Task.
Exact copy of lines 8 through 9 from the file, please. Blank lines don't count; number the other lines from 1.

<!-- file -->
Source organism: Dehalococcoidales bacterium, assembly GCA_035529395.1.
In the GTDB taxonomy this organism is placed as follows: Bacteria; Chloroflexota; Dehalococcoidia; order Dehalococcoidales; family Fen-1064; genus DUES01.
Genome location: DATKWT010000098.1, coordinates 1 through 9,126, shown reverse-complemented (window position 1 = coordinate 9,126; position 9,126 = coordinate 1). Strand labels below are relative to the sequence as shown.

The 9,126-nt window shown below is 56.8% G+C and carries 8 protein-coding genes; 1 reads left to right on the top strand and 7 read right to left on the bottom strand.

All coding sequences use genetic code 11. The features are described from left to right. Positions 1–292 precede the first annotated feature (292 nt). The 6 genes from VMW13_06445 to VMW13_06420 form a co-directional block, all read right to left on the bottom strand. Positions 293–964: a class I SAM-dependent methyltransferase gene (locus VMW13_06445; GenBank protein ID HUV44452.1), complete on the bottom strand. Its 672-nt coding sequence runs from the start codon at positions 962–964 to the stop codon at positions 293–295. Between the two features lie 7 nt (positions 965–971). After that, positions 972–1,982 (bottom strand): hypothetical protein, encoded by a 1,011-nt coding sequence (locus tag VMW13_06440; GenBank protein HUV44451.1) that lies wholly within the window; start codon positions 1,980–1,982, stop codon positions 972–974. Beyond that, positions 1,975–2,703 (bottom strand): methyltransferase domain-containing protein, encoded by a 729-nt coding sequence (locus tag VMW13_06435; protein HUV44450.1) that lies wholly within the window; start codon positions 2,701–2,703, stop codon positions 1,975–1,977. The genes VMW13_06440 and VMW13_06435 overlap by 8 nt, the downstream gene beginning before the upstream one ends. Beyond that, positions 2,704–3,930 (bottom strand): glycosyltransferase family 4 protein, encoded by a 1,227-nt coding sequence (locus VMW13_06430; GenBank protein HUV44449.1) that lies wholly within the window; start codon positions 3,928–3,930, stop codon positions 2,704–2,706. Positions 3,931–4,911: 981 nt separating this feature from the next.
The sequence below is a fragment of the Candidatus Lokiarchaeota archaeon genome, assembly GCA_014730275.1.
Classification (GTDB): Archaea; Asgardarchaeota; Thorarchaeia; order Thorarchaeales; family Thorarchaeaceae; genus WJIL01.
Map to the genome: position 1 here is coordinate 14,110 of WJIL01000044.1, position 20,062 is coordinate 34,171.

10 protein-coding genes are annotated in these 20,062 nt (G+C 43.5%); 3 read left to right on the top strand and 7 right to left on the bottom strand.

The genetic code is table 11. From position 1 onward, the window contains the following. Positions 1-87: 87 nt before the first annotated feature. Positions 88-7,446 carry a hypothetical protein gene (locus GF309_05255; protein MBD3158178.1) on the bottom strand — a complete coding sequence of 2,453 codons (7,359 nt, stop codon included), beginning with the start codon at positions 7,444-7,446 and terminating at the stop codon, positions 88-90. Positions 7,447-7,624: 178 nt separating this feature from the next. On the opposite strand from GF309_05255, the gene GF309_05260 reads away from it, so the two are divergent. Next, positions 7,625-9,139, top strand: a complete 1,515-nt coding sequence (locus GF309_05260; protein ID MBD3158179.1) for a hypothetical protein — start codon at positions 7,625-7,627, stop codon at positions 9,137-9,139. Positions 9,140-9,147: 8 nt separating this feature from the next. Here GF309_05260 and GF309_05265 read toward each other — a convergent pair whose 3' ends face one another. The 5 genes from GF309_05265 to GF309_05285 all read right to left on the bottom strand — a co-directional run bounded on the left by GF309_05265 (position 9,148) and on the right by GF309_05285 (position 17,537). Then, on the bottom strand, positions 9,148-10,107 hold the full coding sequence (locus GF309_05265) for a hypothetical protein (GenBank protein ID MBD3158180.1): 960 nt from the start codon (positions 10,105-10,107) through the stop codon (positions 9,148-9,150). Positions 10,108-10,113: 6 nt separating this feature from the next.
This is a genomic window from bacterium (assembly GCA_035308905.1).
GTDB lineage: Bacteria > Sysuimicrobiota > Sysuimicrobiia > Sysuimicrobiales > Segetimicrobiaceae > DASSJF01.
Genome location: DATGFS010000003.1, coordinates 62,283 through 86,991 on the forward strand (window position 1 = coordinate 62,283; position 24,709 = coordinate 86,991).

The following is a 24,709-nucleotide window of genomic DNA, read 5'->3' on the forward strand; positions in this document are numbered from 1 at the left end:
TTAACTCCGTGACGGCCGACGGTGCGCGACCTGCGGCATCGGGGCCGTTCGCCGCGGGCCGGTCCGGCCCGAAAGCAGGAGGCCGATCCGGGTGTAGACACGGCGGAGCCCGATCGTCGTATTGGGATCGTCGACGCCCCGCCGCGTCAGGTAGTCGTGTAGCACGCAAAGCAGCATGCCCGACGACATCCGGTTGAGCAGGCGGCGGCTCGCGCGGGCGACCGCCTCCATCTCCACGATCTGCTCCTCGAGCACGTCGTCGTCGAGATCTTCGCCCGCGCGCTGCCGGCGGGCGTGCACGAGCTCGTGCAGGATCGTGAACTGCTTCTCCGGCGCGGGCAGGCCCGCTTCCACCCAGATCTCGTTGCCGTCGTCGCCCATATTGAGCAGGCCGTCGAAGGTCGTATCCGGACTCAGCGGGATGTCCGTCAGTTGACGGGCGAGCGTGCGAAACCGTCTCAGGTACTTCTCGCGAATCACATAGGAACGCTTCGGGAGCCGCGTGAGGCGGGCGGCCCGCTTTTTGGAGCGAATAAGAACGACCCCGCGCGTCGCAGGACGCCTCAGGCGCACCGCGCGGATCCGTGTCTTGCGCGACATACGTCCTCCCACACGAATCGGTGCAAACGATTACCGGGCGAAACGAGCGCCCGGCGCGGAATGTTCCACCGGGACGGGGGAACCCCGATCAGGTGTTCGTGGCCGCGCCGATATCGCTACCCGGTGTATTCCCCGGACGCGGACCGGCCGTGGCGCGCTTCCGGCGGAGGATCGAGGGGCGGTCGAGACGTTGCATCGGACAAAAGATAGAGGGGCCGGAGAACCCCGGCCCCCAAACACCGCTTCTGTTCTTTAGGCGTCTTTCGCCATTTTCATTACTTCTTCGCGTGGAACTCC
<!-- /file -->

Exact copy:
Map to the genome: position 1 here is coordinate 14,110 of WJIL01000044.1, position 20,062 is coordinate 34,171.

10 protein-coding genes are annotated in these 20,062 nt (G+C 43.5%); 3 read left to right on the top strand and 7 right to left on the bottom strand.